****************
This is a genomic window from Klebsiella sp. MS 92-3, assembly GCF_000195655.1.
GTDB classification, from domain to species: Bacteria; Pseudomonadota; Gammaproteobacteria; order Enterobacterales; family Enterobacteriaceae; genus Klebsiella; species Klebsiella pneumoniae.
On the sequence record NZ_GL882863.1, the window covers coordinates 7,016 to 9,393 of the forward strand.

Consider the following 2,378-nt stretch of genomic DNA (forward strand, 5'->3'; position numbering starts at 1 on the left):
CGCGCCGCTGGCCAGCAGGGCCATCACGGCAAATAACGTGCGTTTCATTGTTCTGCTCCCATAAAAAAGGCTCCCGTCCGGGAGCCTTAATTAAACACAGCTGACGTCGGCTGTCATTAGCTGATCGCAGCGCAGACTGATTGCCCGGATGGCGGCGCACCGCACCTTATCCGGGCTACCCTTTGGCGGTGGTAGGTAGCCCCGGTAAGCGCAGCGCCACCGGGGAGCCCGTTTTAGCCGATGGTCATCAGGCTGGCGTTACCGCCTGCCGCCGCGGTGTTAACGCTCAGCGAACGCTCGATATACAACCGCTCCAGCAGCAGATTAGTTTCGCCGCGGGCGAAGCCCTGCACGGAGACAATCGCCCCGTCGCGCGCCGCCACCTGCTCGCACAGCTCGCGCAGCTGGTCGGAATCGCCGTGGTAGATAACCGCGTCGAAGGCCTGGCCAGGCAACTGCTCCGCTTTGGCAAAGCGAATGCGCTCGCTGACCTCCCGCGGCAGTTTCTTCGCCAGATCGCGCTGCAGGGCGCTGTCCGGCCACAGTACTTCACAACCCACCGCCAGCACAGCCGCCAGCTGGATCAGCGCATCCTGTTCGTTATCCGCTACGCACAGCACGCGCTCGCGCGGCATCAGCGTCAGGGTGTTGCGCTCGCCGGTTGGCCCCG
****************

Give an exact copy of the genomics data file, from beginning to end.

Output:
This is a genomic window from Klebsiella sp. MS 92-3, assembly GCF_000195655.1.
GTDB classification, from domain to species: Bacteria; Pseudomonadota; Gammaproteobacteria; order Enterobacterales; family Enterobacteriaceae; genus Klebsiella; species Klebsiella pneumoniae.
On the sequence record NZ_GL882863.1, the window covers coordinates 7,016 to 9,393 of the forward strand.

Consider the following 2,378-nt stretch of genomic DNA (forward strand, 5'->3'; position numbering starts at 1 on the left):
CGCGCCGCTGGCCAGCAGGGCCATCACGGCAAATAACGTGCGTTTCATTGTTCTGCTCCCATAAAAAAGGCTCCCGTCCGGGAGCCTTAATTAAACACAGCTGACGTCGGCTGTCATTAGCTGATCGCAGCGCAGACTGATTGCCCGGATGGCGGCGCACCGCACCTTATCCGGGCTACCCTTTGGCGGTGGTAGGTAGCCCCGGTAAGCGCAGCGCCACCGGGGAGCCCGTTTTAGCCGATGGTCATCAGGCTGGCGTTACCGCCTGCCGCCGCGGTGTTAACGCTCAGCGAACGCTCGATATACAACCGCTCCAGCAGCAGATTAGTTTCGCCGCGGGCGAAGCCCTGCACGGAGACAATCGCCCCGTCGCGCGCCGCCACCTGCTCGCACAGCTCGCGCAGCTGGTCGGAATCGCCGTGGTAGATAACCGCGTCGAAGGCCTGGCCAGGCAACTGCTCCGCTTTGGCAAAGCGAATGCGCTCGCTGACCTCCCGCGGCAGTTTCTTCGCCAGATCGCGCTGCAGGGCGCTGTCCGGCCACAGTACTTCACAACCCACCGCCAGCACAGCCGCCAGCTGGATCAGCGCATCCTGTTCGTTATCCGCTACGCACAGCACGCGCTCGCGCGGCATCAGCGTCAGGGTGTTGCGCTCGCCGGTTGGCCCCG